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This month marks a full year that the noxious red tide, a harmful algae bloom that can kill fish and cause respiratory irritation in humans, has plagued the Florida coast. These algae blooms are nothing new for Florida, but the long duration of this one has some environmentalists pinning the blame on global warming and other human activities.
But other experts caution that red tides in Florida go as far back as the time of the Spanish explorers, long before human activity caused much impact. And the current bloom is not that unusually long, according to David Shormann, a marine chemist. Between 2004 and 2006 Florida experienced a bloom that lasted 17 months, and a 21-month bloom occurred a few years before that, he wrote in an op-ed for the Cornwall Alliance for the Stewardship of Creation.
A combination of interrelated processes causes algae blooms, Shormann explained. Tropical weather systems and trade winds carry iron-rich dust from the Sahara Desert that settles in the Gulf of Mexico in the late summer and early fall. The iron enables blue-green algae to flourish, and that algae converts nitrogen gas to nitrate. Karenia brevis, the red tide algae, needs nitrate, so Karenia blooms follow close on the heels of blue-green blooms. The toxins from Karenia kill certain kinds of fish whose decomposition releases more nutrients that allow the Karenia to continue blooming.
Also, Florida soil is naturally rich with phosphorous, another key nutrient for algae. When it rains, phosphorous from the soil makes its way to the coastal waters, feeding the blooms even further.
Fertilizers and sewage also contain nitrogen and phosphorous compounds, Shormann noted, and farmers should do everything they can to keep their soil and fertilizer out of the sea. But, he said, much of what causes red tides has nothing to do with human activity.
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Scientists say honey bee populations continue a serious, mysterious decline around the world, and that’s a problem for the agriculture industry, which relies on bees for pollination. Now a study suggests that glyphosate, the world’s most widely used weed killer, may be harming the insects.
According to the study, published Sept. 24 in the Proceedings of the National Academy of Sciences, glyphosate disrupts microbes in the bees’ digestive system, making them vulnerable to deadly infections. Previously, researchers did not consider the chemical a threat to insects and animals because it targets a cellular pathway that only plants and some bacteria possess.
In the PNAS study, researchers gave hundreds of bees a syrup containing glyphosate doses that mimicked the environmental levels bees would encounter if foraging among flowering weeds. They then compared those bees to another group of bees that received syrup without glyphosate.
After three days, the scientists found significantly lower levels of S. alvi, a bacterium that appears to protect bees from dangerous infections, in the bees that received glyphosate. Only 12 percent of the bees that ingested the chemical survived an infection caused by a bacterium commonly found in trace amounts in beehives. By comparison, 47 percent of the glyphosate-free bees survived the infection.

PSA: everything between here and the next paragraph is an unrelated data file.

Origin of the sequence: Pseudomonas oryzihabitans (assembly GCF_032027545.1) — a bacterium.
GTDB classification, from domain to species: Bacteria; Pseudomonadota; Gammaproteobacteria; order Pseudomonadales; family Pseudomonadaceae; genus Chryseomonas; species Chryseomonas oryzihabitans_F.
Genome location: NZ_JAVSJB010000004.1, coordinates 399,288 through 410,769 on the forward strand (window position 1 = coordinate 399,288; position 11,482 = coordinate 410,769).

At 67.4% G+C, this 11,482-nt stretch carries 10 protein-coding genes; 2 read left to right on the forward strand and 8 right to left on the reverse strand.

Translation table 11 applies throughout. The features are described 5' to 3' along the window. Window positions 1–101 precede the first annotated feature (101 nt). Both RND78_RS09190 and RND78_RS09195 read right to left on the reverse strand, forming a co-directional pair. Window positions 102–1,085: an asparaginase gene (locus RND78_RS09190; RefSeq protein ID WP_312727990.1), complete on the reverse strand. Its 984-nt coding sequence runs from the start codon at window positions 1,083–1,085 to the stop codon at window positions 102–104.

What about glyphosate and human microbiomes? According to Science magazine, humans likely encounter only very low exposure to glyphosate, and their guts harbor different microbes than bees’.
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California lawmakers voted this summer for strict energy legislation that would require the state’s electricity sources to be 100 percent carbon-free within less than 30 years. The bill, passed by the State Senate and Assembly and signed by Gov. Jerry Brown on Sept. 10, will bump up California’s current mandate, increasing from 50 percent to 60 percent the amount of renewable power generation required in the state by 2030. The ultimate goal: All California electricity would be produced without greenhouse gases by 2045.
Under the law, California will eventually need to get all of its electric energy from sources such as wind, solar, geothermal, and dams. Lawmakers claim they will hash out the specifics later.
Supporters hope the plan will influence the rest of the nation. “We have to show what can be done,” Assemblyman Bill Quirk, a Democrat from Hayward, said in a statement. “If we can get to 100 percent renewables, others will as well.” (So far, only Hawaii has a similar mandate.)
Opponents of the bill, though, warned the goal is unachievable and could sharply increase the cost of energy for businesses, factories, and food processors—costs they will ultimately pass on to consumers. Assemblyman Jim Patterson, a Republican from Fresno, described the bill as “a leap of faith and a gamble,” the Los Angeles Times reported.
The measure elicited the most opposition from Republican lawmakers, but some Democrats voted against it as well. Democratic Assemblyman Adam Gray accused the plan’s proponents of trying to impress progressives across the country rather than considering the poor residents of rural communities who would face higher electricity bills. “This is yet another in a laundry list of bills that are discriminatory to the people I represent,” he said.